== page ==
Abattoir will finally be a reality
After four years of hard work and advocacy funding is finally in place for the construction of a mobile abattoir for the Boundary region.
The realization of years of work for volunteers committed to reviving the flagging meat production in the East Boundary area, the project’s final piece in the funding puzzle fell into place as Western Economic Diversification Canada agreed to contribute $240,000.
“This is only a small part of the future that meat producers can benefit from in the region,” said Doug Zorn, past president of the Grand Forks and Boundary Regional Agricultural Society (GFBRAS) and key volunteer working on the abattoir project.
“It’s been half a decade of work – a long, hard road. I’d like to thank all the people involved over the years to push this forward and they should be proud of the work that was done. Now that we’ll have this in place we need to demonstrate how this opens up many possibilities to move forward for all current and future meat producers – new markets, and increased sales.”
This, along with commitments from the Southern Interior Development Initiative Trust, the Phoenix Foundation of the Boundary Communities, and the provincial Meat Transition Assistance Program, provides a total of over $400,000 for construction of the custom multi-species mobile abattoir and to buy a hauling vehicle.
On Tuesday, Mar. 20, member of parliament for Okanagan-Coquihalla Dan Albas announced the contribution in federal funding for the mobile unit at Gallery 2 with an audience of dignitaries including Regional District of the Kootenay Boundary (RDKB) chair Marguerite Rotvold and Area D director Irene Perepolkin, as well as Community Futures Boundary general manager Wendy McCulloch.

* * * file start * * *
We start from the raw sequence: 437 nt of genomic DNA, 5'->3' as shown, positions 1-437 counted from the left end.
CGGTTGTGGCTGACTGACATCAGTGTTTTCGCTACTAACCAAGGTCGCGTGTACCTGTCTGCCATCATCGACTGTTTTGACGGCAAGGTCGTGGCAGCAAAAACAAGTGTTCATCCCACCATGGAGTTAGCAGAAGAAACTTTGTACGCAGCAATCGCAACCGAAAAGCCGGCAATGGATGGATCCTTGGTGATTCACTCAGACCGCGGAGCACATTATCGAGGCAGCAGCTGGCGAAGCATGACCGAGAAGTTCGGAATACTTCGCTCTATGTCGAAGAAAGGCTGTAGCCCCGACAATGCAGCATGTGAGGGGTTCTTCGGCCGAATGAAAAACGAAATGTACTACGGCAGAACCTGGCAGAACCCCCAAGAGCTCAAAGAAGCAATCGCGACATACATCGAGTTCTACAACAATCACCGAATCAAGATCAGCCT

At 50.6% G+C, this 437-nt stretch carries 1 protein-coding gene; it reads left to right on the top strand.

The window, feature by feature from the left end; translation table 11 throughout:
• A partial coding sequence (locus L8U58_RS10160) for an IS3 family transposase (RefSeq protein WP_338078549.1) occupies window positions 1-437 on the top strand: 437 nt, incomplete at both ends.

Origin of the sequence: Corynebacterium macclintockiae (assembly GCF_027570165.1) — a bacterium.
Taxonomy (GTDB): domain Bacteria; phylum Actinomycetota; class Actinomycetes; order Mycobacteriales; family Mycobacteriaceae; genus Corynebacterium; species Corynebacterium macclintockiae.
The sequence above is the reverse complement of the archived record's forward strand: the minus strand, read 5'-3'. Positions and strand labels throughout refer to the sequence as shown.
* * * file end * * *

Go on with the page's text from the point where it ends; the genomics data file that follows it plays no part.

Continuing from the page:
“I am confident that these kinds of investments helps make sure the West remains strong, and a stronger west means a stronger Canada,” said Albas. “Our government is proud to invest in the agri-food industry. By supporting local meat and poultry industries, we are working to promote a solid foundation that will create jobs…Congratulations and I celebrate the success here.”
The GFBRAS, the organization putting the project together, is now actively tendering the construction for the licenced mobile abattoir which they anticipate could be operating by this fall.
“Although small lot agriculture and vibrant local food sheds are clearly associated with healthy economies and surrounding local communities, they lack the lobbying power of a lot of the larger scale operations,” said Roly Russell, current president of GFBRAS. “I want to thank and gratefully accept the work of the federal government to help defend and support local food systems.”
Zorn encourages meat producers in the area to attend an upcoming meeting on Saturday, Mar. 31 at 1 p.m. at the RDKB offices in Grand Forks to discuss the next steps for the meat industry in the Boundary.